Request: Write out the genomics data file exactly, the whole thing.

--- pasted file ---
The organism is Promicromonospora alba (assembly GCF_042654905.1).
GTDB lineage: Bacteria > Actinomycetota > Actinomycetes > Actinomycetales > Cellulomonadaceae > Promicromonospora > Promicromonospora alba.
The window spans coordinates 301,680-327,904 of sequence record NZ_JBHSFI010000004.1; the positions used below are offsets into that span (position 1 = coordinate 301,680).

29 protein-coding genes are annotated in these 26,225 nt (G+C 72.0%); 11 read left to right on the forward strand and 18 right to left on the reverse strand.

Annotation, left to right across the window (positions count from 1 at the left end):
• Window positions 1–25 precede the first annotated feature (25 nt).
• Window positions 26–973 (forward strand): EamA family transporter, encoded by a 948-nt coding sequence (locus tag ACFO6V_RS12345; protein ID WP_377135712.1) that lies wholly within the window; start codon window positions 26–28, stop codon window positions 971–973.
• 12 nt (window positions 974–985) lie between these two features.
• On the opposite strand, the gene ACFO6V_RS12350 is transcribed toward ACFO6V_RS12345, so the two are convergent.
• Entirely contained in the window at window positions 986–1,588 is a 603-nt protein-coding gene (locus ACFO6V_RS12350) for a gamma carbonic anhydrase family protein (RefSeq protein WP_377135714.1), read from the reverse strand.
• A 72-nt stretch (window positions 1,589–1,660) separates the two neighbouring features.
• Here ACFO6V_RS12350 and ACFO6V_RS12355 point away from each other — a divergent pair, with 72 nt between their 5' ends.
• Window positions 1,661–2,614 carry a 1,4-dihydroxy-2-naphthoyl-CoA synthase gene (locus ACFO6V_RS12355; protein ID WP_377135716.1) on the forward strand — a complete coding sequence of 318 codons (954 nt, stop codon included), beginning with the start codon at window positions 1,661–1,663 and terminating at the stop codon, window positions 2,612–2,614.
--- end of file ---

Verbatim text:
The organism is Promicromonospora alba (assembly GCF_042654905.1).
GTDB lineage: Bacteria > Actinomycetota > Actinomycetes > Actinomycetales > Cellulomonadaceae > Promicromonospora > Promicromonospora alba.
The window spans coordinates 301,680-327,904 of sequence record NZ_JBHSFI010000004.1; the positions used below are offsets into that span (position 1 = coordinate 301,680).

29 protein-coding genes are annotated in these 26,225 nt (G+C 72.0%); 11 read left to right on the forward strand and 18 right to left on the reverse strand.

Annotation, left to right across the window (positions count from 1 at the left end):
• Window positions 1–25 precede the first annotated feature (25 nt).
• Window positions 26–973 (forward strand): EamA family transporter, encoded by a 948-nt coding sequence (locus tag ACFO6V_RS12345; protein ID WP_377135712.1) that lies wholly within the window; start codon window positions 26–28, stop codon window positions 971–973.
• 12 nt (window positions 974–985) lie between these two features.
• On the opposite strand, the gene ACFO6V_RS12350 is transcribed toward ACFO6V_RS12345, so the two are convergent.
• Entirely contained in the window at window positions 986–1,588 is a 603-nt protein-coding gene (locus ACFO6V_RS12350) for a gamma carbonic anhydrase family protein (RefSeq protein WP_377135714.1), read from the reverse strand.
• A 72-nt stretch (window positions 1,589–1,660) separates the two neighbouring features.
• Here ACFO6V_RS12350 and ACFO6V_RS12355 point away from each other — a divergent pair, with 72 nt between their 5' ends.
• Window positions 1,661–2,614 carry a 1,4-dihydroxy-2-naphthoyl-CoA synthase gene (locus ACFO6V_RS12355; protein ID WP_377135716.1) on the forward strand — a complete coding sequence of 318 codons (954 nt, stop codon included), beginning with the start codon at window positions 1,661–1,663 and terminating at the stop codon, window positions 2,612–2,614.